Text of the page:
The application was lodged with the European Court of Human Rights on 17 May 2007.
Judgment was given by a Chamber of seven, composed as follows:
Nina Vajić (Croatia), President,
Anatoly Kovler (Russia),
Peer Lorenzen (Denmark),
George Nicolaou (Cyprus),
Mirjana Lazarova Trajkovska (“the Former Yugoslav Republic of Macedonia”),
Julia Laffranque (Estonia),
Linos-Alexandre Sicilianos (Greece), Judges,
and also Søren Nielsen, Section Registrar.
Decision of the Court
Article 2 (right to life and investigation)
Death of Mamed Bagalayev
Ms Khashuyeva consistently alleged that her son had been killed by unknown servicemen and that had been corroborated both by witness statements she had collected herself as well as by the prosecuting authorities during the criminal investigation.
On the contrary, the Court considered it highly unlikely, as suggested by the Government, that the GAZ-53 lorry – requisitioned by servicemen on the day that Ms Khashuyeva’s son had been killed – could have been stolen by members of an illegal armed group and then driven around freely in Shali with an APC without being noticed.
Indeed, the fact that a large group of armed men in uniform had been able to drive around the town in broad daylight in a lorry and APC and open fire without fearing being heard by local law-enforcement authorities strongly supported the allegation that those men had been Russian servicemen carrying out a security operation.
The Court was therefore satisfied that Ms Khashuyeva’s son had been killed by Russian servicemen as alleged. Further drawing inferences from the Government’s failure to submit documents in its exclusive possession, despite specific requests from the Court, or to provide any other plausible explanation for the incident, the Court concluded that there had been a violation of Article 2 in respect of Ms Khashuyeva’s son.
Despite the investigation having been opened promptly with the crime scene examined without delay, evidence collected and certain witnesses questioned, a number of very important steps had either been delayed or not taken at all. In particular, the key witnesses to the incident, Mamed’s brother and sister, had only been interviewed three years after the investigation had been launched. As could be seen from the supervising prosecutors’ criticism of the proceedings and recommendations to remedy these deficiencies, the investigators had failed to take the most essential measures, measures which, if they were to produce any meaningful results, should have been taken immediately. Repeatedly suspended and resumed and undermined by lengthy periods of inactivity on the part of prosecutor’s office, the investigation is still pending with the applicants not being kept informed of its progress or even given access to the case file.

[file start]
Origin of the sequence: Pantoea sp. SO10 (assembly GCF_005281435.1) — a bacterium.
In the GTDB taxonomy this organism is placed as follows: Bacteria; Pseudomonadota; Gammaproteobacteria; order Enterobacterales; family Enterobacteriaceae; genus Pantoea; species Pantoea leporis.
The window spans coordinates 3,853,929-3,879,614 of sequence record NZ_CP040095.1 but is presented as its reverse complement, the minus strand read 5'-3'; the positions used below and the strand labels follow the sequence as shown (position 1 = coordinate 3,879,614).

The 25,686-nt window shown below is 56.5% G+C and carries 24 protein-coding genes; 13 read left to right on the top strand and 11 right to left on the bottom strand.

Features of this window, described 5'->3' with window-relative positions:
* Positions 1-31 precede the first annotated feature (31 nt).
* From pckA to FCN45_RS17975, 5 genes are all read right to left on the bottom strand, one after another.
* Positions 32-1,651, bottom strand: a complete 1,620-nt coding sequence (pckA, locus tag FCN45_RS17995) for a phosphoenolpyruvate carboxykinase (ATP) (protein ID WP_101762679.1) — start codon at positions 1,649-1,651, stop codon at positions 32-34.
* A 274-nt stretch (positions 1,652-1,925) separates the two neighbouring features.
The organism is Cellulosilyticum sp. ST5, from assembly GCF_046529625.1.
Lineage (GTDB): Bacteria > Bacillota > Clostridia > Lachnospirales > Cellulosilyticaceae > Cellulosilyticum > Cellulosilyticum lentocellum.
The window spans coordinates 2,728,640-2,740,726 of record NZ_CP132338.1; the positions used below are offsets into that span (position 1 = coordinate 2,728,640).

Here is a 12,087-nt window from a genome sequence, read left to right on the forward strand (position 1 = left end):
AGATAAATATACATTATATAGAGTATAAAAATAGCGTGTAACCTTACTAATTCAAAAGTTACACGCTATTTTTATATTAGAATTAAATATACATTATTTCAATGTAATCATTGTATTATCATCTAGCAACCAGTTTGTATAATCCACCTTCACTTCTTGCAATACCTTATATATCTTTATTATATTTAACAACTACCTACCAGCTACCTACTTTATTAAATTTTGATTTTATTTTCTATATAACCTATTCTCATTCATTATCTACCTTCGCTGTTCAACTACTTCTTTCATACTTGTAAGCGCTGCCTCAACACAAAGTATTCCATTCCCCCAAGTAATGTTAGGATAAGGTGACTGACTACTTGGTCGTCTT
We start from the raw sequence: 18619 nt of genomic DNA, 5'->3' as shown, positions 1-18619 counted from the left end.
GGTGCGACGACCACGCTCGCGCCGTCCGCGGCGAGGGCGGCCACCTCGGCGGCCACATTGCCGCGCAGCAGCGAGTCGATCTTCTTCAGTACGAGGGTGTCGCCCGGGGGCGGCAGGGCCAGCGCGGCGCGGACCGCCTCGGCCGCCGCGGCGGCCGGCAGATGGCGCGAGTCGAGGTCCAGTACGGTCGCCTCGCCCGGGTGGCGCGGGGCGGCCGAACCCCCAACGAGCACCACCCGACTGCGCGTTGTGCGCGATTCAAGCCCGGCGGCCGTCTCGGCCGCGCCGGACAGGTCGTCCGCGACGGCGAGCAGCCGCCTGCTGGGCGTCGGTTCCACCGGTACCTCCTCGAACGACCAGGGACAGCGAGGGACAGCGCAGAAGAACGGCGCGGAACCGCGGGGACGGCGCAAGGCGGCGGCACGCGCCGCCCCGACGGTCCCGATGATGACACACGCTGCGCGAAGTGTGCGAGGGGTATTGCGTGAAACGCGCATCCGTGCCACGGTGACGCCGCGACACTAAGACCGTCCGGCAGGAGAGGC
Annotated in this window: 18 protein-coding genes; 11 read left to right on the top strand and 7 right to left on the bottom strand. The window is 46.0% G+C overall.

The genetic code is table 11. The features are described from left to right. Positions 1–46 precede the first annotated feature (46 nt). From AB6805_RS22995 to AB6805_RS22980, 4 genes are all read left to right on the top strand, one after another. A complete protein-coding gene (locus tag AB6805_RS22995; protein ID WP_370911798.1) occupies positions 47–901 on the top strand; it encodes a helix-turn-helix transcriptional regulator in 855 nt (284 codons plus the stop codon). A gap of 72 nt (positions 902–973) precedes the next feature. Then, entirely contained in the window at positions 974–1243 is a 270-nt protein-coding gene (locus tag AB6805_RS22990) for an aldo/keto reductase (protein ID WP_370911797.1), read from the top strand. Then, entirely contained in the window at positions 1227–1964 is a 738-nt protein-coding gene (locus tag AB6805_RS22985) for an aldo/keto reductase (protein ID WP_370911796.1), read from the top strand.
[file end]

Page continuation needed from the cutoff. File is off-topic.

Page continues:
The Court therefore found that there had been a further violation of Article 2 on account of the Russian authorities’ failure to carry out an effective criminal investigation into the circumstances in which Ms Khashuyeva’s son had been killed.
Article 13 (right to an effective remedy)
The criminal investigation into the murder of Ms Khashuyeva’s son had been ineffective, and the effectiveness of any other remedy that might have existed had consequently been undermined. Russia had therefore failed in its obligation under Article 13 of the Convention. As a result, there had been a violation of Article 13 in conjunction with Article 2.
Article 41 (just satisfaction)
The Court held that Russia was to pay Ms Khashuyeva 45,000 euros in respect of nonpecuniary damage.
EUROPEAN COURT OF HUMAN RIGHTS
ECHR 114 (2011)
Gubiyev v. Russia (no. 29309/03)
The applicant, Suleyman Gubiyev, is a Russian national who was born in 1934 and lives in the village of Chechen-Aul (Chechen Republic). Mr Gubiyev complained that Russian servicemen had blow up a mill he owned and damaged his nearby petrol station when carrying out a special operation in Chechen-Aul in July 2000 and that the domestic courts had subsequently refused to award him compensation. He relied in particular on Article 1 of Protocol No. 1 (protection of property).
Violation of Article 1 Protocol No 1
Just satisfaction: EUR 340,000 (pecuniary damage), EUR 6,000 (non-pecuniary damage) and EUR 4,500 (costs and expenses)